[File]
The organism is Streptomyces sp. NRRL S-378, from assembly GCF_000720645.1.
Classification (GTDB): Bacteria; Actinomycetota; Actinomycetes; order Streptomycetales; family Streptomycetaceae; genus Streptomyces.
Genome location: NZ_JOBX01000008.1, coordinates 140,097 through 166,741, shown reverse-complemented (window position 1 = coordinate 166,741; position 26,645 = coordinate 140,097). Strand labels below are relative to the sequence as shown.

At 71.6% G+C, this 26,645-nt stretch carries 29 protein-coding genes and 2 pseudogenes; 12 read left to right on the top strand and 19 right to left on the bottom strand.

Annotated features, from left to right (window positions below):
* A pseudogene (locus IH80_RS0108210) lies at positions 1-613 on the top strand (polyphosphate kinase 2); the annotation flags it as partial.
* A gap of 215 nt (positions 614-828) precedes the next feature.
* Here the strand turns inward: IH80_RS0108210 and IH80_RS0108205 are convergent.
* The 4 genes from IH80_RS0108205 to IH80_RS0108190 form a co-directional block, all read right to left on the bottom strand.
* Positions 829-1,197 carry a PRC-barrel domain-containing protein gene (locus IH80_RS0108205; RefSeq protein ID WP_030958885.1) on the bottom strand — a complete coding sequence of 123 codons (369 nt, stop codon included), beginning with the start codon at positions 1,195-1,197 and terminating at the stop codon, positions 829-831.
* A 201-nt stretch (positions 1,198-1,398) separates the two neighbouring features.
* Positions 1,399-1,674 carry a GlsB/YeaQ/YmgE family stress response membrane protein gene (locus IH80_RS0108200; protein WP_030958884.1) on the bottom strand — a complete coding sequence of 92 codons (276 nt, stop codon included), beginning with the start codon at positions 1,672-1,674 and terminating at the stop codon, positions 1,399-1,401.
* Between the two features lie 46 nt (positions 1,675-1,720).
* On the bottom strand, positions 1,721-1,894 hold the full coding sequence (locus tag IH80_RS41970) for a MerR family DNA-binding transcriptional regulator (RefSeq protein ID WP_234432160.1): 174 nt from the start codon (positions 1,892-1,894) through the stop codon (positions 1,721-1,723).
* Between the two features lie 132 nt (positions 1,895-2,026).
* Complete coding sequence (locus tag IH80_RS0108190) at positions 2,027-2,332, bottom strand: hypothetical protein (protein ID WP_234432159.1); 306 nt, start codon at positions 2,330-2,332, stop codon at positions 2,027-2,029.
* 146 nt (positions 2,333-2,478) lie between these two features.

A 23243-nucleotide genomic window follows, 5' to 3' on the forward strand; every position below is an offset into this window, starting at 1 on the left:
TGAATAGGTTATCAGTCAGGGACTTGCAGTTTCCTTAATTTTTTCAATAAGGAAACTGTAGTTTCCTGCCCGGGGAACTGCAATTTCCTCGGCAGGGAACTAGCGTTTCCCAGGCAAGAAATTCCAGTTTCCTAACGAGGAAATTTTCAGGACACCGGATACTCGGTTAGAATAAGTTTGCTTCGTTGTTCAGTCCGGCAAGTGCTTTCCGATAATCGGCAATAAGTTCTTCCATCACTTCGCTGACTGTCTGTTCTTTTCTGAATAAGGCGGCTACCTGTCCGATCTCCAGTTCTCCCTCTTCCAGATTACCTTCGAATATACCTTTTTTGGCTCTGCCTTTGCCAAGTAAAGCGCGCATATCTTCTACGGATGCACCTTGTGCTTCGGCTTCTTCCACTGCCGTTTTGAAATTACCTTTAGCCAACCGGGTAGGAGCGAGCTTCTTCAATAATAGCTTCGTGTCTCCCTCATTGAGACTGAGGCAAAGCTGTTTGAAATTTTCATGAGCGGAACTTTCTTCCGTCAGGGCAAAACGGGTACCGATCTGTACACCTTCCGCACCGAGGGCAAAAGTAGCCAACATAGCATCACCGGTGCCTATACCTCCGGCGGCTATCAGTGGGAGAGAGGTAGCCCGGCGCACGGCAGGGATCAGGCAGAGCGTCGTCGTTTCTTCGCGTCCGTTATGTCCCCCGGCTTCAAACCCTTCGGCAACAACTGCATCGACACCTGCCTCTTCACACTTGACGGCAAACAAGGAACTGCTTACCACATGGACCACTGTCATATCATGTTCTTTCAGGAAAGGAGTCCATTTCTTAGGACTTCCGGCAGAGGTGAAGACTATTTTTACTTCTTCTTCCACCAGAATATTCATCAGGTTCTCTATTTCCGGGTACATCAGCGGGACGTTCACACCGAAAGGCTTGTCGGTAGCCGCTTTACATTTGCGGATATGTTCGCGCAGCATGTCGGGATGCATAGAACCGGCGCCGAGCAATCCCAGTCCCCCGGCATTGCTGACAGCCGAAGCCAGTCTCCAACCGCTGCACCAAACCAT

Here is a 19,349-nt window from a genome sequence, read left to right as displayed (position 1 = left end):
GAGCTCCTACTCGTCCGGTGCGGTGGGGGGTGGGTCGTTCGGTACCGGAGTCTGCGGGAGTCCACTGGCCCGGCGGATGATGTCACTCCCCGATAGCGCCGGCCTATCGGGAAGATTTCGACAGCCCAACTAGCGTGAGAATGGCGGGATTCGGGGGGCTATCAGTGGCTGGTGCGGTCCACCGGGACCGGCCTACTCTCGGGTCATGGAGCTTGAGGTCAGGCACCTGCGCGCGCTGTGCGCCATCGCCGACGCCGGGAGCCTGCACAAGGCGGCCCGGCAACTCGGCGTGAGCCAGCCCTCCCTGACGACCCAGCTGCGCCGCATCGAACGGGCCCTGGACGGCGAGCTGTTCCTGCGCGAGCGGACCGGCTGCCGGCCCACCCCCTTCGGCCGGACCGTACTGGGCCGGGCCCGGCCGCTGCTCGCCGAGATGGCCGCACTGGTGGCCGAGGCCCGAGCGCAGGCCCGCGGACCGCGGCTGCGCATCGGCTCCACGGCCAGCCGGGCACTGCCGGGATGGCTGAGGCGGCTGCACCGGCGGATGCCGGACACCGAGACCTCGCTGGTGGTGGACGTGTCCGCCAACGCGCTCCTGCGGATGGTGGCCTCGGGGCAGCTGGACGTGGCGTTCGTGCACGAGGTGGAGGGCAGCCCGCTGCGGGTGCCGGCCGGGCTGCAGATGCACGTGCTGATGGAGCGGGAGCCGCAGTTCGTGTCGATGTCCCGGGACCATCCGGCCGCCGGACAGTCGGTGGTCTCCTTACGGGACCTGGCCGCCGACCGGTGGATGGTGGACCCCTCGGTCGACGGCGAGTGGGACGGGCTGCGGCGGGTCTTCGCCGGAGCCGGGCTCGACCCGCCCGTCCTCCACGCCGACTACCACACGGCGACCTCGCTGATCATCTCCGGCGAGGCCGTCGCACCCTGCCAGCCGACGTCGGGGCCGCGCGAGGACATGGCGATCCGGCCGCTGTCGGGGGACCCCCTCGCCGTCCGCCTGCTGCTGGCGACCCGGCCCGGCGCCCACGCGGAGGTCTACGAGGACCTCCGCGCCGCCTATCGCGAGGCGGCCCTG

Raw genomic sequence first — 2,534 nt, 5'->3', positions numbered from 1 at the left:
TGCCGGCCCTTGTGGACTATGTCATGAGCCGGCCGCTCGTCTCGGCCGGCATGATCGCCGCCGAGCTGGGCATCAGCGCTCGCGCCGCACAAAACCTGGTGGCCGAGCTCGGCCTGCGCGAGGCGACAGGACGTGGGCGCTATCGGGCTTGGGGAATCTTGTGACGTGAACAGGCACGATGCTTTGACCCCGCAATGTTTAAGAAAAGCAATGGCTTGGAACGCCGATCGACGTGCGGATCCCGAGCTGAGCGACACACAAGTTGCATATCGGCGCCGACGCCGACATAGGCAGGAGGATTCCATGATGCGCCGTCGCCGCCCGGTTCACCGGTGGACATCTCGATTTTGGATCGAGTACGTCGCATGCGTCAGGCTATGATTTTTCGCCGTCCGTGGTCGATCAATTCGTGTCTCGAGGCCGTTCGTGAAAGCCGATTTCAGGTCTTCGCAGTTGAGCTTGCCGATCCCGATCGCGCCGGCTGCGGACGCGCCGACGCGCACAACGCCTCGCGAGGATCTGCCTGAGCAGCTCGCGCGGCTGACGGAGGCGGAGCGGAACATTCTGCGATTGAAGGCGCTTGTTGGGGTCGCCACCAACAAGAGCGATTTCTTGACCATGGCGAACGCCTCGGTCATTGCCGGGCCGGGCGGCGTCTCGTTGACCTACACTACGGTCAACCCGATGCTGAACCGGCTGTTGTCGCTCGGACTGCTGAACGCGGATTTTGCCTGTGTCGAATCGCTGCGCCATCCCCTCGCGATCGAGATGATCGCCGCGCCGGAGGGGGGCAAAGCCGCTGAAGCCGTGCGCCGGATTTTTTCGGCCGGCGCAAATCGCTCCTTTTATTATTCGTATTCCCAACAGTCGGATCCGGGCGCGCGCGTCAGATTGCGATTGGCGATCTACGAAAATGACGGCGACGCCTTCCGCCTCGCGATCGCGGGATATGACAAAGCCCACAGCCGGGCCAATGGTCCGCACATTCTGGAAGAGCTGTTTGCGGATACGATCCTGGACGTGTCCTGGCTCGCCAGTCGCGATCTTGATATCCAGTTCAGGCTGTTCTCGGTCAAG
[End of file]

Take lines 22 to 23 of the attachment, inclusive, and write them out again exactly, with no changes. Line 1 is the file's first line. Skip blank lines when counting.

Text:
Raw genomic sequence first — 2,534 nt, 5'->3', positions numbered from 1 at the left:
TGCCGGCCCTTGTGGACTATGTCATGAGCCGGCCGCTCGTCTCGGCCGGCATGATCGCCGCCGAGCTGGGCATCAGCGCTCGCGCCGCACAAAACCTGGTGGCCGAGCTCGGCCTGCGCGAGGCGACAGGACGTGGGCGCTATCGGGCTTGGGGAATCTTGTGACGTGAACAGGCACGATGCTTTGACCCCGCAATGTTTAAGAAAAGCAATGGCTTGGAACGCCGATCGACGTGCGGATCCCGAGCTGAGCGACACACAAGTTGCATATCGGCGCCGACGCCGACATAGGCAGGAGGATTCCATGATGCGCCGTCGCCGCCCGGTTCACCGGTGGACATCTCGATTTTGGATCGAGTACGTCGCATGCGTCAGGCTATGATTTTTCGCCGTCCGTGGTCGATCAATTCGTGTCTCGAGGCCGTTCGTGAAAGCCGATTTCAGGTCTTCGCAGTTGAGCTTGCCGATCCCGATCGCGCCGGCTGCGGACGCGCCGACGCGCACAACGCCTCGCGAGGATCTGCCTGAGCAGCTCGCGCGGCTGACGGAGGCGGAGCGGAACATTCTGCGATTGAAGGCGCTTGTTGGGGTCGCCACCAACAAGAGCGATTTCTTGACCATGGCGAACGCCTCGGTCATTGCCGGGCCGGGCGGCGTCTCGTTGACCTACACTACGGTCAACCCGATGCTGAACCGGCTGTTGTCGCTCGGACTGCTGAACGCGGATTTTGCCTGTGTCGAATCGCTGCGCCATCCCCTCGCGATCGAGATGATCGCCGCGCCGGAGGGGGGCAAAGCCGCTGAAGCCGTGCGCCGGATTTTTTCGGCCGGCGCAAATCGCTCCTTTTATTATTCGTATTCCCAACAGTCGGATCCGGGCGCGCGCGTCAGATTGCGATTGGCGATCTACGAAAATGACGGCGACGCCTTCCGCCTCGCGATCGCGGGATATGACAAAGCCCACAGCCGGGCCAATGGTCCGCACATTCTGGAAGAGCTGTTTGCGGATACGATCCTGGACGTGTCCTGGCTCGCCAGTCGCGATCTTGATATCCAGTTCAGGCTGTTCTCGGTCAAG